Tiers – Primera División.

Cup Competitions – None.

Other Competitions – None.


The Peruvian league lacks some of the glamour and prestige of its South American neighbours but that’s not to say that it’s not an enjoyable league to play in, especially as for the most part the clubs are relatively evenly matched.  Admittedly you may not have lots of cash to spend and big name players (especially foreigners) are few and far between, but Peru is without a doubt a simple and enjoyable league to play.

Primera División.

As with most other South American leagues the Peruvian Primera División employs a split season, however unlike some of the other leagues Peru has no play-off to determine its champion – finish top of the table and you win the league. Relegation is also straight forward, with the club finishing bottom dropping out of the division. The Opening Stage runs from the first weekend in March through to the last weekend of June and during this time the twelve clubs will play each other twice. This situation is mirrored in the Closing Stage which runs from the second weekend in August to the middle of December, making for a combined total of 44 games per season.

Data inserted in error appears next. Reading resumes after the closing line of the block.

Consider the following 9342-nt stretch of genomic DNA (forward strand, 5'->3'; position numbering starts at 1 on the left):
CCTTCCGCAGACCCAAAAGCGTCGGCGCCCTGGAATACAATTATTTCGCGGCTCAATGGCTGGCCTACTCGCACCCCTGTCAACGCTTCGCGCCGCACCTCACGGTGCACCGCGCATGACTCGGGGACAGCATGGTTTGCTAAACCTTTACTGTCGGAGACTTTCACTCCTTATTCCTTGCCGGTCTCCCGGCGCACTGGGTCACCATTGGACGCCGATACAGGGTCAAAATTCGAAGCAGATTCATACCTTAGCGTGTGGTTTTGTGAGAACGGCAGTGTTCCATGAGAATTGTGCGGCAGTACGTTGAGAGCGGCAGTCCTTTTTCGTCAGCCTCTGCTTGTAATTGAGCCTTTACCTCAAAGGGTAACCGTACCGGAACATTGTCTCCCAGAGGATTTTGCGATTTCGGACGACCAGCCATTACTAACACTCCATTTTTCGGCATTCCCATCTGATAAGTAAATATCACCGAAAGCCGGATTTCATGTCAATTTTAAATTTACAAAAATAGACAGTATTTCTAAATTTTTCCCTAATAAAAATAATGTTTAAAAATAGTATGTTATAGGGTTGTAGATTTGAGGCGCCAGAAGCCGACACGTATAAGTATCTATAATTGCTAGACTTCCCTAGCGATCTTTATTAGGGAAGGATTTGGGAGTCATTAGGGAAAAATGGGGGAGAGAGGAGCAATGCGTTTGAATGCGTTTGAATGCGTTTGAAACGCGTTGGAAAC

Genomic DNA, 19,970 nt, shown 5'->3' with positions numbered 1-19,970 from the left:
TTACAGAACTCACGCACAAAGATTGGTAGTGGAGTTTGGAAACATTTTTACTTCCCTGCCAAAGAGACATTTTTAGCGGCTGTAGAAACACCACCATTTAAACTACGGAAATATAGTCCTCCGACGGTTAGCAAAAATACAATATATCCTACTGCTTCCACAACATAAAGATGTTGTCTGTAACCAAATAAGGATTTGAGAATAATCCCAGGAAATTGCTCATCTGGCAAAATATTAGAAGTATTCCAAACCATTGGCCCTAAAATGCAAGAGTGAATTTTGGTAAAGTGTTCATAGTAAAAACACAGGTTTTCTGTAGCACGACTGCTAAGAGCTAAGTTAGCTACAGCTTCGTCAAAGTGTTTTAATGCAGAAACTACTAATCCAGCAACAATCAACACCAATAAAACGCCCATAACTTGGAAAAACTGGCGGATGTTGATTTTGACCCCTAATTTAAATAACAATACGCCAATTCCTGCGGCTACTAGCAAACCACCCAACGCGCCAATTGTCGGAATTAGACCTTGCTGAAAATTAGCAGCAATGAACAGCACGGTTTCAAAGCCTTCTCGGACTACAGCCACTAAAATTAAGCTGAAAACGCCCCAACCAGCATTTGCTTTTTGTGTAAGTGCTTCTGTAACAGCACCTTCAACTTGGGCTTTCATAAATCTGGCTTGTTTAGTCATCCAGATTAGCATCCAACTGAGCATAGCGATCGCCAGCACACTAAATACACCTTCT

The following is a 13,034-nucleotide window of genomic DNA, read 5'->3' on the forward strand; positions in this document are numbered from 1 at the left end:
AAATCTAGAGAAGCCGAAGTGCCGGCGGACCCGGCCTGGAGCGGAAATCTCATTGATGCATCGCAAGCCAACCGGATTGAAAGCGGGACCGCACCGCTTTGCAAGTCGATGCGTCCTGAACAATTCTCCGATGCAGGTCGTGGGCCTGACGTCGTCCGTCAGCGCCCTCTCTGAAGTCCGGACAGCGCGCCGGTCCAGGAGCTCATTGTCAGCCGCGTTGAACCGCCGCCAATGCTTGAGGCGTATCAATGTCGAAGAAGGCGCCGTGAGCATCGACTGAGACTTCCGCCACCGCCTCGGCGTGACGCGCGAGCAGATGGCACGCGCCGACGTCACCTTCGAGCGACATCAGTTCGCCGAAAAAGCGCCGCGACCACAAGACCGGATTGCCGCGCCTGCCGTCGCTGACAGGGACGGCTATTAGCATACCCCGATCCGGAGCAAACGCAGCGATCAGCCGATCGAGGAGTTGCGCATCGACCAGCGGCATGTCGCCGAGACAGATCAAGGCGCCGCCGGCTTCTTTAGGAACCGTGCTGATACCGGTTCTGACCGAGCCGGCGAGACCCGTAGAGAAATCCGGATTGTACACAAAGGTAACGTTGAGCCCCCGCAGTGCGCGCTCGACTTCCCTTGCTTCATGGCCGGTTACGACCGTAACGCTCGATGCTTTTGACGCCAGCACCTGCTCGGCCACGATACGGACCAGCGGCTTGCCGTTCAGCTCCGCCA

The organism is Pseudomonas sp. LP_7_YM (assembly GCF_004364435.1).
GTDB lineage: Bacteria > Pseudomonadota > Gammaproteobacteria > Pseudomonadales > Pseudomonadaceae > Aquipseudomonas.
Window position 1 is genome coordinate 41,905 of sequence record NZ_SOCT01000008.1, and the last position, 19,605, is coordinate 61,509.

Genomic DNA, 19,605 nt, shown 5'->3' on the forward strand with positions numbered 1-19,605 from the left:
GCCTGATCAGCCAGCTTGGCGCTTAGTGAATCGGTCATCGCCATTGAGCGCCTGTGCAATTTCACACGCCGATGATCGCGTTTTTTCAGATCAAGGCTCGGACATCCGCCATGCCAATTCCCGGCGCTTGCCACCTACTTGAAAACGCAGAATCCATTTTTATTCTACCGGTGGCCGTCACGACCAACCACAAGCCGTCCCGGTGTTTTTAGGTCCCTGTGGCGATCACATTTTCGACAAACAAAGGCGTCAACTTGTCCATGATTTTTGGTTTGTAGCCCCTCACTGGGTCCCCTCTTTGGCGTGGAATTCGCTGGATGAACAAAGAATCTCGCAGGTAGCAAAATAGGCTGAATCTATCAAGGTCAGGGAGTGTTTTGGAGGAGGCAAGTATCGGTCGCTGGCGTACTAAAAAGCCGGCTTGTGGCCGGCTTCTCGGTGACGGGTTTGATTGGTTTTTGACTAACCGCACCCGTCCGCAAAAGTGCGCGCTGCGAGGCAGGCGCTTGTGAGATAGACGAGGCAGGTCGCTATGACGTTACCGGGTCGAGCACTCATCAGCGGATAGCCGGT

Peru employs the standard three points for a win and one for a draw system with any teams tied on point separated by the following methods:

* Goal difference;
* Goals scored.

There are two transfer windows available for clubs to conduct player deals, the early season window, which allows players to be bought and sold throughout the months of January, February and March, and the mid-season window which opens for the month of July. Managers need to buy and sell carefully during these windows though as Peru has a limit of six foreign players per club.

The match-day squad in Peru allows for the naming of seven substitutes, of which three may be used. However, it should be noted that while your club may employ up to six foreign players, only three may be named in the match-day squad.

For every five yellow cards shown to a player, he will receive a one-match ban. Red cards also carry a standard one-match ban which may be increased upon review depending on the reason for its issue.